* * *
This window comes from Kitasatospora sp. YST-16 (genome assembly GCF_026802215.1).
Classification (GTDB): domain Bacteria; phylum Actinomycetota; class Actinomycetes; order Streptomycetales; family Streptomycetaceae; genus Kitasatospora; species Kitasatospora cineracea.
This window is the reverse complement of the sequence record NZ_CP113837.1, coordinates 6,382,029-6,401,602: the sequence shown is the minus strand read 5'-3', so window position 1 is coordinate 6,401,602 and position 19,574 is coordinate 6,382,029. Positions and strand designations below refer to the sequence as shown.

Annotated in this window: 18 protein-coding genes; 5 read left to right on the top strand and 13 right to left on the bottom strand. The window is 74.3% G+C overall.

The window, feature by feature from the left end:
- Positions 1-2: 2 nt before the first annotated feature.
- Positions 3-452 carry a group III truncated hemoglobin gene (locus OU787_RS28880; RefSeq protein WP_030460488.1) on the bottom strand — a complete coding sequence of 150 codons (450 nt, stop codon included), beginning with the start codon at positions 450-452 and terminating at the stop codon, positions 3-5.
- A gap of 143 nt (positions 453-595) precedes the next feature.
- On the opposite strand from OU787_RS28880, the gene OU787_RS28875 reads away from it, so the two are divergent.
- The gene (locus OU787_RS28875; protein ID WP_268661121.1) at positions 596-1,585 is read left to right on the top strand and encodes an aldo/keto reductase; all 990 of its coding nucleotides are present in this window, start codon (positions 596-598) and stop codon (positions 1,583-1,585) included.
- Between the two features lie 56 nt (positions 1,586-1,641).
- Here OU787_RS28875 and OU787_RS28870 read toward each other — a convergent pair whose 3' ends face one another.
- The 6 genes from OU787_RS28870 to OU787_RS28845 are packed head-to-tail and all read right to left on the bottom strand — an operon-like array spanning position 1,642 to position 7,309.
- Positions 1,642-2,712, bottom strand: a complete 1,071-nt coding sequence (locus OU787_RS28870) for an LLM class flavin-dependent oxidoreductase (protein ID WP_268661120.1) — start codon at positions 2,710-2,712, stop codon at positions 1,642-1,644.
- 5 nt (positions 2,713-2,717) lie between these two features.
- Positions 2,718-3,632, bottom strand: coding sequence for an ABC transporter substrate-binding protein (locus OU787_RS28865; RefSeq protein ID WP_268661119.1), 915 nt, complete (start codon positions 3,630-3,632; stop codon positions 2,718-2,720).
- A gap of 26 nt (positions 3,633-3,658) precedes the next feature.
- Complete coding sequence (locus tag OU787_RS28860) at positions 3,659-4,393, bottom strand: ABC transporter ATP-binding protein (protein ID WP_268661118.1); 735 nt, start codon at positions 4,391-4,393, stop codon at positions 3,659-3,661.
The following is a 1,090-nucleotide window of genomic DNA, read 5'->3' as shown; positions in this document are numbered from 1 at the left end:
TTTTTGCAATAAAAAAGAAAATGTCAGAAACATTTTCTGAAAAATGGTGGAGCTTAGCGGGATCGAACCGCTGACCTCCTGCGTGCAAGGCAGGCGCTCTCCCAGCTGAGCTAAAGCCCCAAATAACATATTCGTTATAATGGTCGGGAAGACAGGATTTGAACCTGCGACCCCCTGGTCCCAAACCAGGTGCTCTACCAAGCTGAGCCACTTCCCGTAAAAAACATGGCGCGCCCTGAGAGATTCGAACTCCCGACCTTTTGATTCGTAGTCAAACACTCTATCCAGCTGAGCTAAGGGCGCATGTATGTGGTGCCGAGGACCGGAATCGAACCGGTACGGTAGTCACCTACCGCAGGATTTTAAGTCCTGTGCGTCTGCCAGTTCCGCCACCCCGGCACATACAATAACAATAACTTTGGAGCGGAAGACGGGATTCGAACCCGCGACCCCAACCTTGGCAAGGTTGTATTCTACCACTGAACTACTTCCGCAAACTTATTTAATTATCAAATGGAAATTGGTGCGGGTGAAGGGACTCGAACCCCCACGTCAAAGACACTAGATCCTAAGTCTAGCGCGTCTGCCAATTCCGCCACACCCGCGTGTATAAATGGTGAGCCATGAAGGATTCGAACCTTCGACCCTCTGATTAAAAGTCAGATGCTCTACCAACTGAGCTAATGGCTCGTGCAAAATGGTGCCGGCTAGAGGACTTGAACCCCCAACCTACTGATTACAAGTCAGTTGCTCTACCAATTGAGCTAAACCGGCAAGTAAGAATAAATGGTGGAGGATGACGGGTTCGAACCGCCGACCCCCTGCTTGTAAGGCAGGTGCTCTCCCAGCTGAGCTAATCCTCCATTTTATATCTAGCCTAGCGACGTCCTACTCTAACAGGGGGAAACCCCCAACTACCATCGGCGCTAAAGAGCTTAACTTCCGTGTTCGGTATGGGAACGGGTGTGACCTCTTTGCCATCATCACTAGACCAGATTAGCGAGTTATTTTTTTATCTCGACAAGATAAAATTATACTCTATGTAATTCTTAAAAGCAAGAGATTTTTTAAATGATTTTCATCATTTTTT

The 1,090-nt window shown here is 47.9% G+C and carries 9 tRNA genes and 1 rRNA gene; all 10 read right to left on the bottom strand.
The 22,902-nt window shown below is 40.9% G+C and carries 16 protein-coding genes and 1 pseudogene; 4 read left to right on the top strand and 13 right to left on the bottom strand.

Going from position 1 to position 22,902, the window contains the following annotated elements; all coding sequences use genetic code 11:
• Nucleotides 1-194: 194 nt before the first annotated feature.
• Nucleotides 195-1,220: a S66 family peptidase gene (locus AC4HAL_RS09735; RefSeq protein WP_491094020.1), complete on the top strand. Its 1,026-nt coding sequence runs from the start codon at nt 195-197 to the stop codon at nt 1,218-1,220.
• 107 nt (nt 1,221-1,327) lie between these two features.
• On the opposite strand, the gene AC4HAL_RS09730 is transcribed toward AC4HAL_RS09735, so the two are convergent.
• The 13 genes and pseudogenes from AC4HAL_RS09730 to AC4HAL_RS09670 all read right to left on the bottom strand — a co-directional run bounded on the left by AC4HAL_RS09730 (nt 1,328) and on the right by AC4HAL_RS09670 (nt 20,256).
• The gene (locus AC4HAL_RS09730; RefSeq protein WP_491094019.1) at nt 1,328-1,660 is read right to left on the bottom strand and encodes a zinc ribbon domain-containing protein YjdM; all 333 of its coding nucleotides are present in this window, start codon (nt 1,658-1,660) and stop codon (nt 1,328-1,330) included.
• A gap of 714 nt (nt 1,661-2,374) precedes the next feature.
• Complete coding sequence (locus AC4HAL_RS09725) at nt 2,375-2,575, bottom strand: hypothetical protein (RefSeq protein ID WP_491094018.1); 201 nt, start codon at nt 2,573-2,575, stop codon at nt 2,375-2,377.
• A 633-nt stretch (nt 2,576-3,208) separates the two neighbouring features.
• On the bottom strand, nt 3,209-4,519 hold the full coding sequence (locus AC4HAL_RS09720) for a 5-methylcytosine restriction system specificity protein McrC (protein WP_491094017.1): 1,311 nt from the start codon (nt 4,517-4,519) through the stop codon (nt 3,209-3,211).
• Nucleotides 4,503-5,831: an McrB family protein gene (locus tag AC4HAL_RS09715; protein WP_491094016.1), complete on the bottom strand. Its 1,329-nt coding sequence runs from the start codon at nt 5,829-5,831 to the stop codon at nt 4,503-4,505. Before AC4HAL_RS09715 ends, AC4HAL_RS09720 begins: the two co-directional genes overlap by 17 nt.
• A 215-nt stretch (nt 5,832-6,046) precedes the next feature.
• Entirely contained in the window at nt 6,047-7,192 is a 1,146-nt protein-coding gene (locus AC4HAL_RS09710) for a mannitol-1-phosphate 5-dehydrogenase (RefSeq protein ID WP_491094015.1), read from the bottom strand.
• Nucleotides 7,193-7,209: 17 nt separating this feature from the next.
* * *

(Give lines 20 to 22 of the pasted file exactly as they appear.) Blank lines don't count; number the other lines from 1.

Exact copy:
TTTTTGCAATAAAAAAGAAAATGTCAGAAACATTTTCTGAAAAATGGTGGAGCTTAGCGGGATCGAACCGCTGACCTCCTGCGTGCAAGGCAGGCGCTCTCCCAGCTGAGCTAAAGCCCCAAATAACATATTCGTTATAATGGTCGGGAAGACAGGATTTGAACCTGCGACCCCCTGGTCCCAAACCAGGTGCTCTACCAAGCTGAGCCACTTCCCGTAAAAAACATGGCGCGCCCTGAGAGATTCGAACTCCCGACCTTTTGATTCGTAGTCAAACACTCTATCCAGCTGAGCTAAGGGCGCATGTATGTGGTGCCGAGGACCGGAATCGAACCGGTACGGTAGTCACCTACCGCAGGATTTTAAGTCCTGTGCGTCTGCCAGTTCCGCCACCCCGGCACATACAATAACAATAACTTTGGAGCGGAAGACGGGATTCGAACCCGCGACCCCAACCTTGGCAAGGTTGTATTCTACCACTGAACTACTTCCGCAAACTTATTTAATTATCAAATGGAAATTGGTGCGGGTGAAGGGACTCGAACCCCCACGTCAAAGACACTAGATCCTAAGTCTAGCGCGTCTGCCAATTCCGCCACACCCGCGTGTATAAATGGTGAGCCATGAAGGATTCGAACCTTCGACCCTCTGATTAAAAGTCAGATGCTCTACCAACTGAGCTAATGGCTCGTGCAAAATGGTGCCGGCTAGAGGACTTGAACCCCCAACCTACTGATTACAAGTCAGTTGCTCTACCAATTGAGCTAAACCGGCAAGTAAGAATAAATGGTGGAGGATGACGGGTTCGAACCGCCGACCCCCTGCTTGTAAGGCAGGTGCTCTCCCAGCTGAGCTAATCCTCCATTTTATATCTAGCCTAGCGACGTCCTACTCTAACAGGGGGAAACCCCCAACTACCATCGGCGCTAAAGAGCTTAACTTCCGTGTTCGGTATGGGAACGGGTGTGACCTCTTTGCCATCATCACTAGACCAGATTAGCGAGTTATTTTTTTATCTCGACAAGATAAAATTATACTCTATGTAATTCTTAAAAGCAAGAGATTTTTTAAATGATTTTCATCATTTTTT

The 1,090-nt window shown here is 47.9% G+C and carries 9 tRNA genes and 1 rRNA gene; all 10 read right to left on the bottom strand.
The 22,902-nt window shown below is 40.9% G+C and carries 16 protein-coding genes and 1 pseudogene; 4 read left to right on the top strand and 13 right to left on the bottom strand.